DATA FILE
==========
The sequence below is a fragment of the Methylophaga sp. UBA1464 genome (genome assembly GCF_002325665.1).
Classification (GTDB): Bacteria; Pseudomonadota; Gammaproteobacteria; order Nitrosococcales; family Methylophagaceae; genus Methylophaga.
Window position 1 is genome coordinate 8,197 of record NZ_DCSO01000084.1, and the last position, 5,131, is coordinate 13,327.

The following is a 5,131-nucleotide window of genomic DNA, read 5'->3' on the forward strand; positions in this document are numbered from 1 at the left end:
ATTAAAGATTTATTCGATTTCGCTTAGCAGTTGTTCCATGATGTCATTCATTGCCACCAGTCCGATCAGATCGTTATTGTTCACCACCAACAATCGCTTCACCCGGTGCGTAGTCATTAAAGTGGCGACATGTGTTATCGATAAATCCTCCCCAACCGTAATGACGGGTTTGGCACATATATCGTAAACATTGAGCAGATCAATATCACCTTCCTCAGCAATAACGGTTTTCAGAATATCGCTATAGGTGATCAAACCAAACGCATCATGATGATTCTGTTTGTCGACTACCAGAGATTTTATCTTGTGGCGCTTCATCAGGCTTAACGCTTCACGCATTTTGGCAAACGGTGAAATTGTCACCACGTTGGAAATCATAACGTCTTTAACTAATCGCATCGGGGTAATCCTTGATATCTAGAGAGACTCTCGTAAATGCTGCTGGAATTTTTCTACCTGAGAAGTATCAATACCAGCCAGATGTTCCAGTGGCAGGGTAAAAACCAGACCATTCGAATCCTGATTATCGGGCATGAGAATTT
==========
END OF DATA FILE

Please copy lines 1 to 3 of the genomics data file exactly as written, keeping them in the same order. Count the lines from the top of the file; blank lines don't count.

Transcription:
The sequence below is a fragment of the Methylophaga sp. UBA1464 genome (genome assembly GCF_002325665.1).
Classification (GTDB): Bacteria; Pseudomonadota; Gammaproteobacteria; order Nitrosococcales; family Methylophagaceae; genus Methylophaga.
Window position 1 is genome coordinate 8,197 of record NZ_DCSO01000084.1, and the last position, 5,131, is coordinate 13,327.